The law gives the Public Trustee the right to apply to probate the estate of a person after their death. There are others who may also apply. Both the Probate Act of Nova Scotia and the Public Trustee Act of Nova Scotia set out who has priority.
The following section of the Probate Act sets out who has the right to administer an estate in Nova Scotia, which includes a person’s money and property, when someone dies intestate – without a will:
1. In order of priority they are:
2. Where there is no person entitled to a grant of administration, the court may grant administration to any person the court thinks fit.
3. Where more than one person is entitled to administration, the court may grant administration to one or more of such persons.
4. Any person who is entitled to a grant under clause (1)(a), (b) or (d) or, where there is more than one of such persons, all such persons may, with the written consent of the Public Trustee, nominate another person, including a trust company, as administrator of all or part of the property of a deceased person.
5. Where a person nominates another person pursuant to subsection (4), the right to the grant of the person who nominated the other person passes to that other person.
6. Where an infant is the only executor of an estate and no person is named in the will as an alternate executor to act as executor in the event of the person who is the infant predeceasing the testator or being unable or unwilling to act, the court shall reserve the right of the infant to the grant but shall grant temporary administration of the estate with the will annexed to the guardian of the infant or such other person as the court thinks fit until the infant attains the age of majority.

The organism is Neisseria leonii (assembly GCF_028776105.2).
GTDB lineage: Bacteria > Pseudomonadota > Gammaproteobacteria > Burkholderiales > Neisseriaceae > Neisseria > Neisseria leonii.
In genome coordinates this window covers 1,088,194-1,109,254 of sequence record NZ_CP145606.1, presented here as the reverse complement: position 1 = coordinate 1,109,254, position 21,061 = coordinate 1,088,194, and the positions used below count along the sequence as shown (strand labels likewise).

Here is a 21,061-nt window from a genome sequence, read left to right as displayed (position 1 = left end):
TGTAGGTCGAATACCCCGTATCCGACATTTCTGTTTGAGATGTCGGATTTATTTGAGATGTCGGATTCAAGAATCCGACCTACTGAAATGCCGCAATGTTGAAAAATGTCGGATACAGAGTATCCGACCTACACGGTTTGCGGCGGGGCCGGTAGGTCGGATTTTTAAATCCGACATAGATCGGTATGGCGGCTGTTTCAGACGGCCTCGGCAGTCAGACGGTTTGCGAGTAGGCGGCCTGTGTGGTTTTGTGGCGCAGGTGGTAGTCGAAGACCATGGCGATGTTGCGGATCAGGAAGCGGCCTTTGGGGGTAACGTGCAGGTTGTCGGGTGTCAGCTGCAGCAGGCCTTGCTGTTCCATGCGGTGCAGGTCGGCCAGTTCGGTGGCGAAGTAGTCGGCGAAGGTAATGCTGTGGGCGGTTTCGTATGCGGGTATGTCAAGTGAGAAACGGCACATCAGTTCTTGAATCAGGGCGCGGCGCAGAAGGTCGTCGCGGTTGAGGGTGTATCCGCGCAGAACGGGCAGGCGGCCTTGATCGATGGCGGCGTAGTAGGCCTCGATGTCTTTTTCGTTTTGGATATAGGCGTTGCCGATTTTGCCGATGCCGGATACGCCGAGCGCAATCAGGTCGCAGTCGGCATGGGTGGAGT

7. Where an infant is the only executor of an estate but another person is named in the will as an alternative executor to act as executor in the event that the person who is the infant predeceases the testator or is unable or unwilling to act, the court shall reserve the right of the infant to the grant, but shall grant temporary administration of the estate to the alternative executor until the infant attains the age of majority. 2000, c. 31, s. 32.
Common-law spouses are not recognized as legal spouses under the Probate Act unless the couple has signed a “domestic partnership declaration” and registered it with the Office of Vital Statistics of Nova Scotia.
The Public Trustee is listed as the third person in line to administer an estate. If someone who is listed after the Public Trustee wants to administer the estate, they must ask the Public Trustee to renounce, or step aside, before they can apply.
The Public Trustee may or may not renounce. The Public Trustee considers many factors before deciding whether it will administer the estate or whether it will step aside and allow someone else to apply.
These are some of the factors it considers:
If you are listed below the Public Trustee on the priority list and want to administer an estate, you will need to contact the Public Trustee’s Office. The Probate Court must have a document to show that the Public Trustee has renounced, or stepped aside, before it can grant you the right to administer the estate.
The Public Trustee also has priority to administer an estate in these situations: